Old 02-06-2019, 04:56 AM   #1
John Russell - NZ
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Default Back-lit rejections

I have had a few back-lit rejections like this where there is clearly nose light. So the question that arises is how much light is enough? Not aware of other issues with the photo but is there something I could do with it, other than forget it getting in? The steam special in the photo makes one run a year and with no other trains on this "moth-balled" section there are no better places, trains or times to try. This is the only photo of the train invited in explore on flickr yet is the only one rejected here. If "we don't like your photo" then that should be indicated, not nitpicking faults. My photo: http://www.railpictures.net/viewreje...92&key=9828009
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Old 02-06-2019, 06:42 AM   #2
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Side lighting in this case is attractive to me. Problem maybe is that composition is so tight and head on. Typical would be a little wider, better view of side of engine and more of the train. Shadow whether we like or not would be less prominent.

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Old 02-06-2019, 12:50 PM   #3
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I agree with Bobs idea on loosening up the composition.

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Old 02-06-2019, 02:41 PM   #4
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Hmmmm.... This looks like a pretty nice photo to me. It would be one thing if it were a weathered CSX diesel, but this is definitely not common power.

I think the other guys have the right idea. The closer you crop, the more it looks like a roster shot or a "hey, here's a train" shot. We know that RP applies tougher standards to those. If you have more frame, show off the scenery around the train. Go wider. If you like, you can probably touch up the nose just a tick with the Lightroom adjustment brush to brighten it up a tad. Be careful. We're talking subtle corrections (Exposure +.10, Shadows +5 max, Contrast +5), and again, only on the dark areas. The rest of the photo looks fine. Personally, I don't think the nose on this engine is too dark, but that's me. When I adjust the dark nose of a backlit steamer, I just want enough detail to look like the human eye would see it......not like the sun was on it. I think your processing is already fine.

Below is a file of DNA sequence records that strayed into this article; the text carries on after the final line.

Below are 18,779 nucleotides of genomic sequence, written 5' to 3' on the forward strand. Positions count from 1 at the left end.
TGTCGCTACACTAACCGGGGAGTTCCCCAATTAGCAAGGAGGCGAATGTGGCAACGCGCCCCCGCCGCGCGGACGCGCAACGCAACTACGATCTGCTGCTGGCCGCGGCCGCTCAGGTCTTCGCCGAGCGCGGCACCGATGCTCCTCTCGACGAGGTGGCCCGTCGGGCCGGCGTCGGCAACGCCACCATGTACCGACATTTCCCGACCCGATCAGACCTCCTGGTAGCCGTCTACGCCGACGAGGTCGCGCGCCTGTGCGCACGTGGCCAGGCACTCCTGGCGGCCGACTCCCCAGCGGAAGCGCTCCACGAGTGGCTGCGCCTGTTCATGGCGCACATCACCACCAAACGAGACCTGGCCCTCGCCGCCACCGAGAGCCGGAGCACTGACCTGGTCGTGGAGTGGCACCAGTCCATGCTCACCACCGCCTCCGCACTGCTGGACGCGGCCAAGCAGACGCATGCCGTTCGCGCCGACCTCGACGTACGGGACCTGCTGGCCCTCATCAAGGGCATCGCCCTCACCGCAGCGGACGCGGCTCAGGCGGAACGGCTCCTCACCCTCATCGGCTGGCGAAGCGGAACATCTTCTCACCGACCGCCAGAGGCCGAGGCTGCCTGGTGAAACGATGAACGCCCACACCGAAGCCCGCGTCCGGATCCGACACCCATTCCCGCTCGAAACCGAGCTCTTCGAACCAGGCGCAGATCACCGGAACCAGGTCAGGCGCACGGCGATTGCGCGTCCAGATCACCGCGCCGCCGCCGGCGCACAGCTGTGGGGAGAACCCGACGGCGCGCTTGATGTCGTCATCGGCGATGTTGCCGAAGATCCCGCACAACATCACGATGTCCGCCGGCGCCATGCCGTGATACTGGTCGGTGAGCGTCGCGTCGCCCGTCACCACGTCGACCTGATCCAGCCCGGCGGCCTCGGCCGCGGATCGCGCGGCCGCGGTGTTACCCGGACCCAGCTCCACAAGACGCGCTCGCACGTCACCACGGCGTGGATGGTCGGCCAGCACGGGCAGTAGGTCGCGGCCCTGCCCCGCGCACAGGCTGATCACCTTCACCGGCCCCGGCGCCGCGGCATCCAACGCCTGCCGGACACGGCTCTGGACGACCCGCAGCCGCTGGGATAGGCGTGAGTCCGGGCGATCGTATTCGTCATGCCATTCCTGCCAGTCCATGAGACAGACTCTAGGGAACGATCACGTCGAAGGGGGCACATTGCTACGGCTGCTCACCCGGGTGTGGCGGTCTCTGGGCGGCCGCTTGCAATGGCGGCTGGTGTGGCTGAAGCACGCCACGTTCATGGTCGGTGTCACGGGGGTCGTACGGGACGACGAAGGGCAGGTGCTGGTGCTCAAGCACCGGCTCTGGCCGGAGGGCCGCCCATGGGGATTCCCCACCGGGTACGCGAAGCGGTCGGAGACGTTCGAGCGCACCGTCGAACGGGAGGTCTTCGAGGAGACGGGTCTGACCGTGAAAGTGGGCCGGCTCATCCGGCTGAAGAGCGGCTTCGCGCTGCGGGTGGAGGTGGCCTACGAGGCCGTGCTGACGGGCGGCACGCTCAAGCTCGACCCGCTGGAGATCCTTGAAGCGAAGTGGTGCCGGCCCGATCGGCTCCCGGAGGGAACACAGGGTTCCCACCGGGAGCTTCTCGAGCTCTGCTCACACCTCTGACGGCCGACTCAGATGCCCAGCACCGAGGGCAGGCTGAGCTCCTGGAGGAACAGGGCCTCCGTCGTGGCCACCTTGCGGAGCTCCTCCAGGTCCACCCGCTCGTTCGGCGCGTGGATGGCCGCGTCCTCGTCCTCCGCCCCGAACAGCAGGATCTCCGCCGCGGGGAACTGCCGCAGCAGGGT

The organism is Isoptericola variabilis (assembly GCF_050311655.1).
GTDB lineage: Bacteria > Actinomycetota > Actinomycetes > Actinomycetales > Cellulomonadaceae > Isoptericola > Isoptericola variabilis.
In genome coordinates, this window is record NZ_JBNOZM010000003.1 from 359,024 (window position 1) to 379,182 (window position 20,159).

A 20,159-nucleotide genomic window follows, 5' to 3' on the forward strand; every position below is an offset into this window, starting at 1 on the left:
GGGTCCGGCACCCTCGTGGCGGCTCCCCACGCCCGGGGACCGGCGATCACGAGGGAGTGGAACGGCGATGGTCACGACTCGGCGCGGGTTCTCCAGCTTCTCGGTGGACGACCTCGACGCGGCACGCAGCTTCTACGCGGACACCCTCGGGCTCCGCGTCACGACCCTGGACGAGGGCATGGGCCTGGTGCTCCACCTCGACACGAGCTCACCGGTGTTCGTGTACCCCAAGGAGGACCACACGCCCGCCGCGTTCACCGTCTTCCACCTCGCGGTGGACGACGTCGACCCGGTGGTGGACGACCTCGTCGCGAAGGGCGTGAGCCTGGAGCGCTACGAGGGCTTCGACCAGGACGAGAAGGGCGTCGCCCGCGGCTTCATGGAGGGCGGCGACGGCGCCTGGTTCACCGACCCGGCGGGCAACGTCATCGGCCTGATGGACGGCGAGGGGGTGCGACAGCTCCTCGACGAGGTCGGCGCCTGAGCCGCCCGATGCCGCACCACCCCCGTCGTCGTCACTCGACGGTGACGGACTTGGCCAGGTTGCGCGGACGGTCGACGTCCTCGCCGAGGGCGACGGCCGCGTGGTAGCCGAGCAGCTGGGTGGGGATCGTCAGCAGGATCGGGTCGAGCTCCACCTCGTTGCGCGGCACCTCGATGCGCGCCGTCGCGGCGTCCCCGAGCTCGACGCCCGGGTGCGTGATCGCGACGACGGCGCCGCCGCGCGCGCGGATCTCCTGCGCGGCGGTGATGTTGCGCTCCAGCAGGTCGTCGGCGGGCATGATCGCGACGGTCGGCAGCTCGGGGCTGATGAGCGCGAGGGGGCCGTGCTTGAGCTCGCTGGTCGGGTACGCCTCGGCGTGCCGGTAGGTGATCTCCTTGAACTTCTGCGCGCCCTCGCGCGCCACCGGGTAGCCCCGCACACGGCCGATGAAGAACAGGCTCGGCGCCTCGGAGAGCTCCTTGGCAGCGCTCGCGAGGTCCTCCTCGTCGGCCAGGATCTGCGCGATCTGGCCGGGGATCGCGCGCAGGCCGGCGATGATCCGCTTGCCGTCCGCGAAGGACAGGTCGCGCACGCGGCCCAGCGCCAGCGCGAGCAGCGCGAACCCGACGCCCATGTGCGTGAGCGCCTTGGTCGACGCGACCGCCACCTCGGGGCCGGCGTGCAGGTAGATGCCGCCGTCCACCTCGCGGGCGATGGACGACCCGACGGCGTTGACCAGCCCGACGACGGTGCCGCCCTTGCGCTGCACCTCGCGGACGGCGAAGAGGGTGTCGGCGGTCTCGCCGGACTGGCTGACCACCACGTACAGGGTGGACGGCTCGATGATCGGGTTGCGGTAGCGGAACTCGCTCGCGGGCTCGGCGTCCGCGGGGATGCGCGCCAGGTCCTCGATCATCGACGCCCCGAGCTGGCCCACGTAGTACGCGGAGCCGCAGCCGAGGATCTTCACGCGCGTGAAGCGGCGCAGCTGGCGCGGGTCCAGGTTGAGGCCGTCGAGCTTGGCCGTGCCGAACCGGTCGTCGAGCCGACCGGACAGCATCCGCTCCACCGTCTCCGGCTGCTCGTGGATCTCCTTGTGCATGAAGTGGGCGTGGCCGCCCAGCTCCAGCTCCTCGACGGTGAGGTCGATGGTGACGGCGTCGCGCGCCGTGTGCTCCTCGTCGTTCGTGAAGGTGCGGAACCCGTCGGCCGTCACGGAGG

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Old 02-07-2019, 08:29 AM   #5
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Thanks guys for your helpful advice. I will resubmit with a touch up as Kevin suggests. I don't use Lightroom, taking a minimalist editing approach (very basic how to skill.) I have more in front of the train as I took the shot earlier than I planned. Rejection is not for composition which does seem to comply with rule of thirds so I will leave that alone to see if back-lit rejection is used again. It simply isn't back-lit; nose shadow is from the protruding headlight.
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Old 02-07-2019, 12:52 PM   #6
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Rejection is not for composition which does seem to comply with rule of thirds so I will leave that alone to see if back-lit rejection is used again.
The composition isn't wrong, but the composition is making the less than perfect nose light more obvious.

Quote:
It simply isn't back-lit; nose shadow is from the protruding headlight.
Feel free to argue the language of the rejection, but it certainly more side lit than front lit. The tight crop makes it very noticeable.

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Old 02-07-2019, 03:08 PM   #7
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Originally Posted by bigbassloyd View Post
The composition isn't wrong, but the composition is making the less than perfect nose light more obvious.



Feel free to argue the language of the rejection, but it certainly more side lit than front lit. The tight crop makes it very noticeable.